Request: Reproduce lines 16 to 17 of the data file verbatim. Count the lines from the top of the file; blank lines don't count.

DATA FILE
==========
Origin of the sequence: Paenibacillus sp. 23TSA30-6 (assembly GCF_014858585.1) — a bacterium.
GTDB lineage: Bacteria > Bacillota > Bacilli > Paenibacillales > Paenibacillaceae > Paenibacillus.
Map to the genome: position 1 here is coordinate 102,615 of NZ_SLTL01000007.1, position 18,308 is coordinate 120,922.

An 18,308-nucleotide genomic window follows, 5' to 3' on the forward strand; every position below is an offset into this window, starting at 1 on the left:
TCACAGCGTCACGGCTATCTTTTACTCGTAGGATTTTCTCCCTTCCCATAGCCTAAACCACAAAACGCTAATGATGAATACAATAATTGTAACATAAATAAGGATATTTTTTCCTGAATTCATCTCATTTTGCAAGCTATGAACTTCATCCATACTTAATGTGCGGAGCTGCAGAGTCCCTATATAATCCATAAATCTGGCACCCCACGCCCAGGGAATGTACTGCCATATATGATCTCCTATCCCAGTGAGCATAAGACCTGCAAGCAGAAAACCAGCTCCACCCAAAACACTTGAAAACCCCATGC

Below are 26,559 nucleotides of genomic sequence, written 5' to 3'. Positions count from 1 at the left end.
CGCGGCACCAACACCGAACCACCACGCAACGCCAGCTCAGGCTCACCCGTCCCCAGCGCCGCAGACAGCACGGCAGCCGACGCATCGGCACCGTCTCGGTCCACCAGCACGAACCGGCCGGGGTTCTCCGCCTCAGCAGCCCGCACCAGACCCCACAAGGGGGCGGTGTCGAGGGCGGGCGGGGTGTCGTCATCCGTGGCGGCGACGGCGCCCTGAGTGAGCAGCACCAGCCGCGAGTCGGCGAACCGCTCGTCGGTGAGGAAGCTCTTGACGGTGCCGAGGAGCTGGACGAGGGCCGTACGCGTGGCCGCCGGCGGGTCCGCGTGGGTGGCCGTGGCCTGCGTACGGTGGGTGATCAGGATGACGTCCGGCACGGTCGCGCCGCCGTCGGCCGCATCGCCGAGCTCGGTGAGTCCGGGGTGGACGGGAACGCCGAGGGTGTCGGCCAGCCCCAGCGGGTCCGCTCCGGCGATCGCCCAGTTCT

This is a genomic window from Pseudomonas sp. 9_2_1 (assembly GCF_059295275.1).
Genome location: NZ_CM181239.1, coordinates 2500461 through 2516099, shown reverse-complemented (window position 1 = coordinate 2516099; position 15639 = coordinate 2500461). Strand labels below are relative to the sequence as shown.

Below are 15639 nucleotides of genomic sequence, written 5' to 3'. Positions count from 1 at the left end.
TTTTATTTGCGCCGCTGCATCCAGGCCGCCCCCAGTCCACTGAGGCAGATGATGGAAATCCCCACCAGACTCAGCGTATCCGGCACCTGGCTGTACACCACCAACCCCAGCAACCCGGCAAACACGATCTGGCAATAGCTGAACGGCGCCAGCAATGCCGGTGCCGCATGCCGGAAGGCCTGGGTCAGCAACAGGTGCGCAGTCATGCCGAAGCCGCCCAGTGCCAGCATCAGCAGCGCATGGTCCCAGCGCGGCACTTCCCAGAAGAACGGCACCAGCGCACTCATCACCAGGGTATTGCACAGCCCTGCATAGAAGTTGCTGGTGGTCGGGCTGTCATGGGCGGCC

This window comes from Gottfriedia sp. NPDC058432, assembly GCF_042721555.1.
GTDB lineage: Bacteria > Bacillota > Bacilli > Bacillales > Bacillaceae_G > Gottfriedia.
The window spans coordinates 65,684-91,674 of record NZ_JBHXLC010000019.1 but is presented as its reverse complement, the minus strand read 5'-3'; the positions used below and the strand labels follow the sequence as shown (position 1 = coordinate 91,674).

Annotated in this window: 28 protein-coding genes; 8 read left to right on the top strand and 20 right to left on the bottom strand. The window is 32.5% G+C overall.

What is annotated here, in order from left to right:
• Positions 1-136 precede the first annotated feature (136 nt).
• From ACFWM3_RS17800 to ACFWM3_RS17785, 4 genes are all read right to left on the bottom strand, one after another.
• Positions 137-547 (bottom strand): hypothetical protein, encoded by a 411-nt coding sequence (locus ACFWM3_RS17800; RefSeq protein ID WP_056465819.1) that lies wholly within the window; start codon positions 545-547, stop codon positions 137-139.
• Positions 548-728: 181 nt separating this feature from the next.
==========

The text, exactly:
What is annotated here, in order from left to right:
• Positions 1-136 precede the first annotated feature (136 nt).